New Genome Sequencing Techniques Confirm Stoddard’s Hypothesis
Together with a team of scientists from Tall Timbers and Louisiana State University, we were able to use these new techniques to sequence the genomes of 34 historical specimens of parents and offspring from Stoddard’s original 1930s breeding experiments, including two of the red bobwhites sent to Stoddard from Ames. These historical specimens include bobwhites with red, intermediate “reddish”, and typical plumage. We’re not quite ready to publish our findings, but our results confirm Stoddard’s hypothesis that red plumage is an incomplete dominant trait in bobwhites and suggest that the genes responsible for producing red plumage in bobwhites are not the same genes that produce red plumage in pigeons, but they are known from color morphs in chickens, Coturnix quail, and other species of passerine birds. Importantly, our results also suggest that different populations of red bobwhites produce red plumage through different genetic mutations. We’re excited about these results and what they tell us about how color mutations evolve in bobwhites and other species, and we look forward to sharing our full findings in the near future!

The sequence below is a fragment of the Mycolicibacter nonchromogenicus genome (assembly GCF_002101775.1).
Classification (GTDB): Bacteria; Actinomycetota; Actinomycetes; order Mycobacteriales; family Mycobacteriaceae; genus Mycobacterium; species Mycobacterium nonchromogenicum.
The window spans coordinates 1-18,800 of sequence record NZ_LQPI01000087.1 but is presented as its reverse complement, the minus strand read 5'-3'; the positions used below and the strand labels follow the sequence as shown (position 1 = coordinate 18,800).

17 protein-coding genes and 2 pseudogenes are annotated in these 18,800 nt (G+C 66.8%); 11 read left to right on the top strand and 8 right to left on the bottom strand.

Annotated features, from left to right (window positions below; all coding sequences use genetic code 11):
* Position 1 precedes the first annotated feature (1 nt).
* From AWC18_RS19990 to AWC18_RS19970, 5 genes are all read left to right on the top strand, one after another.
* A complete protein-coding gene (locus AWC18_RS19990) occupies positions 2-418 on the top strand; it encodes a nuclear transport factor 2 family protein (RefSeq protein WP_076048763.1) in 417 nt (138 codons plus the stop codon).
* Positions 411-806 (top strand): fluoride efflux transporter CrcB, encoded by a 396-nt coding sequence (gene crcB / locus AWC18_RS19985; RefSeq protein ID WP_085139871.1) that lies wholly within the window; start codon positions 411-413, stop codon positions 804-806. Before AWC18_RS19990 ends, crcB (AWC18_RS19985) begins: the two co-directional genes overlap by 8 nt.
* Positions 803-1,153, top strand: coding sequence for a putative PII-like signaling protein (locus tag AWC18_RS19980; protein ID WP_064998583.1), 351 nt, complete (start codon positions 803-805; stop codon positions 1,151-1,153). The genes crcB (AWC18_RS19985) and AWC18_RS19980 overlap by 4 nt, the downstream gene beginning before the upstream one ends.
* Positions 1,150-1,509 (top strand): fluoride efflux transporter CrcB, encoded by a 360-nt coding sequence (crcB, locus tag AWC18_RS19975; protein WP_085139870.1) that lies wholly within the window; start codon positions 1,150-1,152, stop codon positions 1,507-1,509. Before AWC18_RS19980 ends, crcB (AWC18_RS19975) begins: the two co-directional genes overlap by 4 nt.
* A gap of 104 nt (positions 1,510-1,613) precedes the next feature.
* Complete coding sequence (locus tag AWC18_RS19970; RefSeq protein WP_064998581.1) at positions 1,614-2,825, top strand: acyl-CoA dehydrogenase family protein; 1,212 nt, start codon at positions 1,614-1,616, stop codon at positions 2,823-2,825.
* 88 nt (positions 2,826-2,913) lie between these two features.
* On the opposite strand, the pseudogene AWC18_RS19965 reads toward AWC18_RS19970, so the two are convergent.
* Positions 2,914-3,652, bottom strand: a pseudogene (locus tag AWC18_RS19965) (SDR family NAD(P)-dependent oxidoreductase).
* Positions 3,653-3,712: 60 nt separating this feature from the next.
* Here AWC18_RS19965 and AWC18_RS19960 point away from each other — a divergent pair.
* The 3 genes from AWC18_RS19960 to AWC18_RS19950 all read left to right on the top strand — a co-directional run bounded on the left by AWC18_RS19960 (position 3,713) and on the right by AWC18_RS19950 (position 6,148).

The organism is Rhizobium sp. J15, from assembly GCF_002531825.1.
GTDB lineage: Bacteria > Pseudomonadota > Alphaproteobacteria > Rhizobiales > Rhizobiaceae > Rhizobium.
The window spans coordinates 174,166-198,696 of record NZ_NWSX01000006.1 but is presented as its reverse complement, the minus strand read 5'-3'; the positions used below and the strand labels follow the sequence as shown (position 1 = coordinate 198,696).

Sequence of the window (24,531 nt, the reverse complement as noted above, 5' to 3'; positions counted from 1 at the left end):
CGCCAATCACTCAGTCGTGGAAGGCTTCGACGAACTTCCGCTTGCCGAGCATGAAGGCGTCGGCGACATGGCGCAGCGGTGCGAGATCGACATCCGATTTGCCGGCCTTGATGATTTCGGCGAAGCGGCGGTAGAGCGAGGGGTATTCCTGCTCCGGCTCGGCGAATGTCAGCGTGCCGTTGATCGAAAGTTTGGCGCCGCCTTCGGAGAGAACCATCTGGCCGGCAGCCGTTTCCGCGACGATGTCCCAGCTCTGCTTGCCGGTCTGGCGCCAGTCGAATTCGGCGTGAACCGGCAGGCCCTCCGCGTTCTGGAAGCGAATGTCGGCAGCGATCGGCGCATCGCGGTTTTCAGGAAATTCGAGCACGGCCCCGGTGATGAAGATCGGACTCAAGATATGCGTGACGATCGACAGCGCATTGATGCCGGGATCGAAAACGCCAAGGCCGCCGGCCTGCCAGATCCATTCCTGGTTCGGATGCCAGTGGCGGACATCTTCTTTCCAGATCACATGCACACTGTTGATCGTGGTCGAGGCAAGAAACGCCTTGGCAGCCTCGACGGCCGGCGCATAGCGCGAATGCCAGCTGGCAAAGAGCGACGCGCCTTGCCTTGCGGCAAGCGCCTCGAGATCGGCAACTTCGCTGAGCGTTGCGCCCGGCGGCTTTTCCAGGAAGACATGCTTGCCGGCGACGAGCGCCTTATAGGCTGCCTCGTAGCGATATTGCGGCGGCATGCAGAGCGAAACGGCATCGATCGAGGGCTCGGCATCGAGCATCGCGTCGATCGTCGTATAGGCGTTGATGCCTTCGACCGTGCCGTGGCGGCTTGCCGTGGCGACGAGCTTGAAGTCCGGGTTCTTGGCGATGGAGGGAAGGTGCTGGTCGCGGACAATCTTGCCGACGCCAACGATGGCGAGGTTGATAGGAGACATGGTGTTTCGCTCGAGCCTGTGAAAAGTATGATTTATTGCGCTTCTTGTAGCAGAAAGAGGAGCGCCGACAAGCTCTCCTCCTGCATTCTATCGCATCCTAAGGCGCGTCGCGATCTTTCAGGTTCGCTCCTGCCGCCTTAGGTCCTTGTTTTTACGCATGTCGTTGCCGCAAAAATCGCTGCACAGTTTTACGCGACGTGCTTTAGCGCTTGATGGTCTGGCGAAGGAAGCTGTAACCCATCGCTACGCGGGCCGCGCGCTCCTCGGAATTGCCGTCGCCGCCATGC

Stoddard could not have known in 1934 that his specimens would one day have their entire genomes sequenced — the double helix structure of DNA wasn’t even discovered until 1953! But, he knew the importance of museum collections for preserving a record of biodiversity, and he had the foresight to ensure that future generations of scientists could build upon his tremendous contributions to the fields of natural history, ecology, and ornithology.
Also preserved in the Stoddard Bird Collection are bobwhites with other unusual plumage mutations — like albinism, melanism, and one incredibly peculiar specimen with protruding discs of feathers on each cheek — that are still waiting to be studied. Some of these birds Stoddard collected himself, and others were sent to him by hunters and quail managers across the country who knew he would be interested in studying and preserving them. Nearly a century after he began his own observations, Stoddard’s legacy as a naturalist and collector continues to shape and inspire our understanding of bobwhite biology.